Pork, Freedom of Information and Aquino’s silenceBy Boying Pimentel
The pork barrel scandal showed the power of journalism — and its limitations.
It took the reporting by the Philippine Daily Inquirer and other organizations, aided by a whistleblower, to expose the alleged shenanigans of Janet Lim Napoles.
But it took a government audit report to make it stunningly clear that the problem was far bigger than Napoles – that her alleged pork barrel schemes were just a puny island in an archipelago of pig poop.
Reporters could have tried to unearth and expose all that garbage, of course.
But they almost surely would have faced enormous obstacles and may not have succeeded in digging up all the pieces of the story.
In fact, in a country where media corruption is a problem, there are those in media who probably would not have even tried because it’s not in their interest to do so.
This may sound odd coming from a journalist, but why not have a system in which journalists and media aren’t that important?
Why not a system in which basic information, such as on how tax dollars are spent, are routinely disclosed and made readily available to ordinary citizens — not just the media?
That’s one of the powerful arguments for a Freedom of Information law. And it’s not surprising that the Napoles scandal has reignited interest in calls for such a law.
“We believe that this landmark legislation, coupled with ongoing efforts at promoting good governance, will be an effective deterrent to abuses perpetrated by the corrupt,” the Makati Business Club said in a statement.
This is the perfect time for President Aquino to jump on this issue, to make the passing of a Freedom of Information law a priority.
In the past, he has appeared reluctant to do this based on a fear that such a law could be abused by media. Aquino told reporters two years ago that he was worried that “some elements who may want to use the information not to inform the public, but to, rather, inflame them” adding that media “shouldn’t allow themselves to be used as attack dogs either.”
That’s a vague and narrow view. And one that, in the wake of public outrage over a culture of corruption that’s even more shameless and brazen than what many Filipinos imagined, doesn’t make sense.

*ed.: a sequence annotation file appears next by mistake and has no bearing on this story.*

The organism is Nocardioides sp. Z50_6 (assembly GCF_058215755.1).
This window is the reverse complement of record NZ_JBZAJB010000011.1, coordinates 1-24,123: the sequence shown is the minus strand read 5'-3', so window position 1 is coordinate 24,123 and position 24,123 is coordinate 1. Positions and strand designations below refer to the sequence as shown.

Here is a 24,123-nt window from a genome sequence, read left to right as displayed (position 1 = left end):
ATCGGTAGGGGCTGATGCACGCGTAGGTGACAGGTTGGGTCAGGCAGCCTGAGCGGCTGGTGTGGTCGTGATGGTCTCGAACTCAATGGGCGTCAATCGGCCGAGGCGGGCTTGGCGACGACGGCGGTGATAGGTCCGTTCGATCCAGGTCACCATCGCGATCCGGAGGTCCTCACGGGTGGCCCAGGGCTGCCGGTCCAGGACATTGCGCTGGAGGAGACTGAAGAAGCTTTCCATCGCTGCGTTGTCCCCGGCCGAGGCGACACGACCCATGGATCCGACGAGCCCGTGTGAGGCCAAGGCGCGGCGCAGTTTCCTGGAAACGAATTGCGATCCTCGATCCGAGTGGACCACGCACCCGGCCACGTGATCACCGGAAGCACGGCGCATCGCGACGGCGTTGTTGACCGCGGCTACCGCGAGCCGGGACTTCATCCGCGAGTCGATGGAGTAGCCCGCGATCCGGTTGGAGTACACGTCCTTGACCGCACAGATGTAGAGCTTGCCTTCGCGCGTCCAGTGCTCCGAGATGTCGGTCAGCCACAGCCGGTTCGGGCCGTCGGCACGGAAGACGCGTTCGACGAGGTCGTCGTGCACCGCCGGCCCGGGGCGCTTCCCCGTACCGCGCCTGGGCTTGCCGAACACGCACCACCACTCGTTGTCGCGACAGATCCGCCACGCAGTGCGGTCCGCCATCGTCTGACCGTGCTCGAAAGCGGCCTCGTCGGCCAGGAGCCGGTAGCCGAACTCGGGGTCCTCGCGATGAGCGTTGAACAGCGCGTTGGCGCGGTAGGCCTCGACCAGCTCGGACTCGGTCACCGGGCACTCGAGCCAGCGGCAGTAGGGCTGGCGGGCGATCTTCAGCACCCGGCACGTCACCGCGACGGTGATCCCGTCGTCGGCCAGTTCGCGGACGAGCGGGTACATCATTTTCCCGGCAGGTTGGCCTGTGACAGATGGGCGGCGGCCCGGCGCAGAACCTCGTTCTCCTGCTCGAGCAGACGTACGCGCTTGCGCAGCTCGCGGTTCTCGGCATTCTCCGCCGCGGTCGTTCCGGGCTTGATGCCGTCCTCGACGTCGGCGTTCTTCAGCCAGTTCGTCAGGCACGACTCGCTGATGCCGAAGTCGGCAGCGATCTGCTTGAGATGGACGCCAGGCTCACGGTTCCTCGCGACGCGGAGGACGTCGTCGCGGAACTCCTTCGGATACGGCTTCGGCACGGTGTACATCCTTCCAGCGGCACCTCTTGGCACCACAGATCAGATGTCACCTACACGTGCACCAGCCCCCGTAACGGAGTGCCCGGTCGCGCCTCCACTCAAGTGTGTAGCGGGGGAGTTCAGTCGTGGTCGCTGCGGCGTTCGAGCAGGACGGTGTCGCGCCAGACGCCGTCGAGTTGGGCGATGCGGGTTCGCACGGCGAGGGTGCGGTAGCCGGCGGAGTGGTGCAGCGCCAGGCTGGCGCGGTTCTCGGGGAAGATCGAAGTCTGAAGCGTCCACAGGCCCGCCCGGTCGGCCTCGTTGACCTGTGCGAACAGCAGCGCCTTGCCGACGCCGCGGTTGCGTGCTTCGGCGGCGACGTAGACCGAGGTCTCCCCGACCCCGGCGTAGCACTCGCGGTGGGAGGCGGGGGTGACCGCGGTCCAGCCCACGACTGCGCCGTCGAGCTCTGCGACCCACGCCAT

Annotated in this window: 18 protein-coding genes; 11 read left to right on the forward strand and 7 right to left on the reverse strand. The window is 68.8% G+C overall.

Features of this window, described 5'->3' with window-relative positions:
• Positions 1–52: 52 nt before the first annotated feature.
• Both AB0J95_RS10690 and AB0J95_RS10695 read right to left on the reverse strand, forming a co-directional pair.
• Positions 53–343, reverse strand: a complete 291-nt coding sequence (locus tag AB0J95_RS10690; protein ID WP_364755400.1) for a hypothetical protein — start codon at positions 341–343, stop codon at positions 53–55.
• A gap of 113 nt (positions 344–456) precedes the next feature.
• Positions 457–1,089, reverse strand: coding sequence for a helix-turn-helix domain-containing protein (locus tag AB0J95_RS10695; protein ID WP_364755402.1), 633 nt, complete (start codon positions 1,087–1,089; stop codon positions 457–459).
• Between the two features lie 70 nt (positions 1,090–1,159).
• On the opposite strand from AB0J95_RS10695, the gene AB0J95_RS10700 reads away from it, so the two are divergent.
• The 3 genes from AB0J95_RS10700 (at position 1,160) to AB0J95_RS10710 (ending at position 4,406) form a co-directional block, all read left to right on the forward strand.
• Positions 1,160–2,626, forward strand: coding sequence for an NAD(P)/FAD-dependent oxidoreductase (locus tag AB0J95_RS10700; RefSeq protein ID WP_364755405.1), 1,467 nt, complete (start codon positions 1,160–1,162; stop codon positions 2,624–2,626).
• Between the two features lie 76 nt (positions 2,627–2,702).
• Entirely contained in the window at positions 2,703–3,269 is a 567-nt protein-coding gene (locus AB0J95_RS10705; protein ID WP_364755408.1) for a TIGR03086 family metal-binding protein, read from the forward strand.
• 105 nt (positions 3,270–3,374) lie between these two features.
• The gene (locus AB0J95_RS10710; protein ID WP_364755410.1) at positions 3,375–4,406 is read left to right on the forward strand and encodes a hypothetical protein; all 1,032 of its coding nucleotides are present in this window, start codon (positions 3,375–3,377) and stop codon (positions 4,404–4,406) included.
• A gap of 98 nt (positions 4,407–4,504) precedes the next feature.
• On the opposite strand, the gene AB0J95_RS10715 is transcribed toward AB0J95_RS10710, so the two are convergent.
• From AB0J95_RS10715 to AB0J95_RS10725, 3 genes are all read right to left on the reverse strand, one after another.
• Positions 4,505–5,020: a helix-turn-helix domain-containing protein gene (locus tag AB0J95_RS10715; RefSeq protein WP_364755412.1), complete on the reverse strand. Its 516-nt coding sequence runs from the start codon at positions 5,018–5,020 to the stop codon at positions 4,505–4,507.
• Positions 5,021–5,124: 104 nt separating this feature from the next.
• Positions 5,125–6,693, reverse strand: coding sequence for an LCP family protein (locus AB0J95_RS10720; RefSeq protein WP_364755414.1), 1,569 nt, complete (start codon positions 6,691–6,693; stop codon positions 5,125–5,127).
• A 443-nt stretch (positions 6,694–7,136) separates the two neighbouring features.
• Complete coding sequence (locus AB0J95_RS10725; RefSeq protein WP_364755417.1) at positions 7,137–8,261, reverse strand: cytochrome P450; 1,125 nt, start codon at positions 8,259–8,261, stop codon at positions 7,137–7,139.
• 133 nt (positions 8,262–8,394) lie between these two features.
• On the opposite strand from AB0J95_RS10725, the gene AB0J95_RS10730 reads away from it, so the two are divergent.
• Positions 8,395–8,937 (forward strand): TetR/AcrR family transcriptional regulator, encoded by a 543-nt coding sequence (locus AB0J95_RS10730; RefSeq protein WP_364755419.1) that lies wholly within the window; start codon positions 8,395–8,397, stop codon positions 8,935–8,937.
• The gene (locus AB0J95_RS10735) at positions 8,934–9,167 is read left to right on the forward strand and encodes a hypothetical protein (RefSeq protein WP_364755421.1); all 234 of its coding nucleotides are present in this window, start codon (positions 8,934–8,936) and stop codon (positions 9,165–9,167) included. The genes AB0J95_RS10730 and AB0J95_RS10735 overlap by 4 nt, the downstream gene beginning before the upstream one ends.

For Freedom of Information, as I’ve argued in the past, is not just about the media. In fact, as former Congressman Erin Tanada, the author of the FOI bill, told me last year, the proposal is “is more of a citizen’s right to freedom of information and not the media.”
“The constitutional provision on the Right to Information did not mention it as a media right but a citizen’s right,” he added.
In fact, if Aquino is really worried about media being used to mislead or distort the truth, a Freedom of Information law can be an important tool in keeping media corruption and even incompetence in check.
Again, imagine a society in which citizens aren’t that dependent on media to be informed. With an FOI law as a foundation for a more transparent government culture, Filipino citizens could do their own digging in order to expose other corruption cases.
Aquino needs to push more aggressively on this issue especially since the pork barrel fiasco could eventually undermine the image he’s been trying so hard to project – that of a president determined to eradicate all forms of government corruption.
What happened to the chief executive who just a few weeks ago gave a fiery speech denouncing corruption at the customs bureau?
This is supposed to be Aquino’s issue. This is supposed to define his presidency.
The silence is deafening.
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